Every summer I set aside a double period hike during the morning of the last full day of the camp session. This summer for various reasons it wasn’t able to happen on the last day of the first three sessions. But yesterday we did it. A small group of Tacoma campers joined me and their counselor Sophia Lola. We consulted trail maps, chose a route (Spring Run trail to the Line Shack trail—to the Line Shack itself and then back down via Sunrise trail), and then set off. Unfortunately after about 20 minutes it started to pour. I mean pour. The hardest rain I’d experience in a while and it didn’t let up for quite a while. I offered the campers a chance to turn around but they insisted they we keep going. We got soaked but everyone was in great spirits. We sang songs. Talked about family at home. About camp, of course. Once at the Line Shack we took refuge in the little shack. I told the kids about the origins of the Line Shack. After a while the rain stopped and a little later the sun came out. By the time we got back to the Observatory (via the Sunrise trail) we were looking at a sunny Wildcat Mountain with lines of fog. Much later—at 10 PM that night—I arrived at Tacoma’s Day Lodge to tell a story (“The Doubletop Plane Crash Mystery”) and the small group of Tacoma people who’d been on the hike had told everyone about it and described it again, with me present, with tremendous pride.

Hiking: it’s for real. Even in the rain, it’s memorable. A little bit of stretching, a little discomfort, all good.

Once again a group of Tacoma people chose to spend all morning on the final day of the session hiking up with me to the Line Shack. Here’s our hardy crew.

When we arrived of course they wanted to hang out in the old Line Shack, built in 1925 as an aid to the people who patrolled Forstmann’s deer fence.

Some of them found their own names carved in the wood inside the shack–from last year’s hike.

This was a sunny day but it had rained for three days previously, sometimes a deluge. So the mushrooms were up all over the place and the trailside was a lush green.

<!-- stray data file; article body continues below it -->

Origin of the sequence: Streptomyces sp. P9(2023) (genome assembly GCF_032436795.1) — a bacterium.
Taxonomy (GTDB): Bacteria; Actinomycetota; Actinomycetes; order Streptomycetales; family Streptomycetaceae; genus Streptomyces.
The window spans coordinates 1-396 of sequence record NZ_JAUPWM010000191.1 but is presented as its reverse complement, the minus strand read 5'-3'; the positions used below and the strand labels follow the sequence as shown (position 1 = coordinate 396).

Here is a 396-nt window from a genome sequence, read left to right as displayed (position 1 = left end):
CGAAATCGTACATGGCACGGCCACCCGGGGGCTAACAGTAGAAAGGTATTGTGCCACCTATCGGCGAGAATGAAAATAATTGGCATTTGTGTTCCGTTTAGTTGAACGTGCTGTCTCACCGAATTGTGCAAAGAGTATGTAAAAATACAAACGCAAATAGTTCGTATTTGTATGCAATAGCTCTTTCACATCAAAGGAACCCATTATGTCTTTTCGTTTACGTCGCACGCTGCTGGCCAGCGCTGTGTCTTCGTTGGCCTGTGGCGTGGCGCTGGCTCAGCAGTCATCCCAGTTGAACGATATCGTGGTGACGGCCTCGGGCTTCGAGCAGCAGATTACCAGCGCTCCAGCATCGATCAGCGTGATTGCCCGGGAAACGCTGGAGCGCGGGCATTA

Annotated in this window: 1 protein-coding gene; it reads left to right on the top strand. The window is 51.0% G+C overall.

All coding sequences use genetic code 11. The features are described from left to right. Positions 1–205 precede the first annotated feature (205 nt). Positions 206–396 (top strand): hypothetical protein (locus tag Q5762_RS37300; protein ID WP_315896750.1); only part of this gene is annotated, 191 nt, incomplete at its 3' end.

This session I’ve been telling a story about the Forstmann-era “Line Shack,” in part to create interest among campers and counselors in taking hikes to that part of the trails and perhaps even to stimulate interest in villages planning overnights to that site (it’s an excellent overnight site). I then approached the village chiefs of Sacky and Tacoma to see if they could find a few campers who would like to join me on an all-morning/double-period hike to the Line Shack and back. To my delight, 20-some campers responded with interest. With huge enthusiastic interest! We met at 9:30 AM yesterday in Tacoma and each camper got a trail map. We planned two groups—one would get to the shack via Sunrise Trail and the eastern half of the Line Shack trail. The other would go west on Spring Ridge (muddy!) and would join the Line Shack trail coming from west to east. We met up at the shack and the campers were fascinated by the old structure. This was such a success. The girls, at the end, raved about the idea of the double-period hike, and one even said: “Let’s do this again. This afternoon.”

The lean-to’s at High Falls. Walk up toward High Falls, bear right where the trail splits (going to the left, you’d walk down toward the falls). Walk further up and you are on the Spring Ridge trail.

Not far from where the Line Shack Trail meets the Panhandle Trail, you’ll find the old Forstmann “line shack.” This is where patrols watching the deer fence (looking for breaks in the fence and for poachers) would meet halfway after walking “the line.” They would meet at the same time each day (apparently mid-day) and stop for a bite to eat.

Inside the Line Shack, built in 1925. The flash on my camera makes it seem newer and neater than it is.

The Line Shack Trail and Panhandle Trail meet twice. This junction is not far above HIgh Falls, along High Falls Brook. Later they meet again near where the Line Shack is located. The Panhandle is not much hiked. It veers far up into the upper reaches of Frost Valley’s property.

Starting at High Falls, take the Spring Ridge trail until it meets the Line Shack trail. Follow that up hill until you can visit the Line Shack. Continue on until it meets Rocky Road trail, which takes you down into camp, along the east side — walk down into the Sequoia area on the west side of Pigeon Brook.

A sign we posted on the Line Shack, encouraging hikers to preserve the old structure.

Along the east end of the Line Shack trail you pass a stand of dying pines. I found them to be very beautiful.

This little guy seems to make his home under and around the Line Shack. We found him sunbathing near the warm rocks of the fire-ring at the Line Shack campsite.

Rocky Road trail—which is for me the most beautiful walk at Frost Valley—comes to a sudden clearing, and there you see Wildcat Mountain on the other side of the valley. Wonderful!

A nice spot along Spring Ridge trail above High Falls, before it turns east and gets quite mucky with the springs that give it its name.